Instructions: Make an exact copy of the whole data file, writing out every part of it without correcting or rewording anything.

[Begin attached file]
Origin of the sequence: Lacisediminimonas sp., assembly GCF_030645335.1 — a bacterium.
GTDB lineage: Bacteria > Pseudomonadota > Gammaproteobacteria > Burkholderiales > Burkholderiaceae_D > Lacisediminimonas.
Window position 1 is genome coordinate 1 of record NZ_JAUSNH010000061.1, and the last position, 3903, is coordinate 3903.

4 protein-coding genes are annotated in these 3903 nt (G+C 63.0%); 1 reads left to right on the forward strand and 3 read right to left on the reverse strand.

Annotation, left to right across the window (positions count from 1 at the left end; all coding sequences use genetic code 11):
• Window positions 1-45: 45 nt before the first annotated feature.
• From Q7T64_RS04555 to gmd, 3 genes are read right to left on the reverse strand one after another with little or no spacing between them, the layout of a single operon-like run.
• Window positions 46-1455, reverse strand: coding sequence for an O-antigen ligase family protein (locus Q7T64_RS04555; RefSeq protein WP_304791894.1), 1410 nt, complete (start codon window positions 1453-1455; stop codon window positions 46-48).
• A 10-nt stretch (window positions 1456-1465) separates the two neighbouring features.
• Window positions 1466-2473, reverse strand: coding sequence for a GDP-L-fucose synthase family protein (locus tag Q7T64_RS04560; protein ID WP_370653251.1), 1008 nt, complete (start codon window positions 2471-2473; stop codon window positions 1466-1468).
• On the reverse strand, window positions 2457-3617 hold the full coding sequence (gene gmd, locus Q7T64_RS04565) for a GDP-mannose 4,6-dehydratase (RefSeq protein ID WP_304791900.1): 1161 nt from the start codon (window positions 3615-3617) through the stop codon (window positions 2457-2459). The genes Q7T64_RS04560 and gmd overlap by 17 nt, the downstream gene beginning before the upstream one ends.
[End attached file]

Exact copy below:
Origin of the sequence: Lacisediminimonas sp., assembly GCF_030645335.1 — a bacterium.
GTDB lineage: Bacteria > Pseudomonadota > Gammaproteobacteria > Burkholderiales > Burkholderiaceae_D > Lacisediminimonas.
Window position 1 is genome coordinate 1 of record NZ_JAUSNH010000061.1, and the last position, 3903, is coordinate 3903.

4 protein-coding genes are annotated in these 3903 nt (G+C 63.0%); 1 reads left to right on the forward strand and 3 read right to left on the reverse strand.

Annotation, left to right across the window (positions count from 1 at the left end; all coding sequences use genetic code 11):
• Window positions 1-45: 45 nt before the first annotated feature.
• From Q7T64_RS04555 to gmd, 3 genes are read right to left on the reverse strand one after another with little or no spacing between them, the layout of a single operon-like run.
• Window positions 46-1455, reverse strand: coding sequence for an O-antigen ligase family protein (locus Q7T64_RS04555; RefSeq protein WP_304791894.1), 1410 nt, complete (start codon window positions 1453-1455; stop codon window positions 46-48).
• A 10-nt stretch (window positions 1456-1465) separates the two neighbouring features.
• Window positions 1466-2473, reverse strand: coding sequence for a GDP-L-fucose synthase family protein (locus tag Q7T64_RS04560; protein ID WP_370653251.1), 1008 nt, complete (start codon window positions 2471-2473; stop codon window positions 1466-1468).
• On the reverse strand, window positions 2457-3617 hold the full coding sequence (gene gmd, locus Q7T64_RS04565) for a GDP-mannose 4,6-dehydratase (RefSeq protein ID WP_304791900.1): 1161 nt from the start codon (window positions 3615-3617) through the stop codon (window positions 2457-2459). The genes Q7T64_RS04560 and gmd overlap by 17 nt, the downstream gene beginning before the upstream one ends.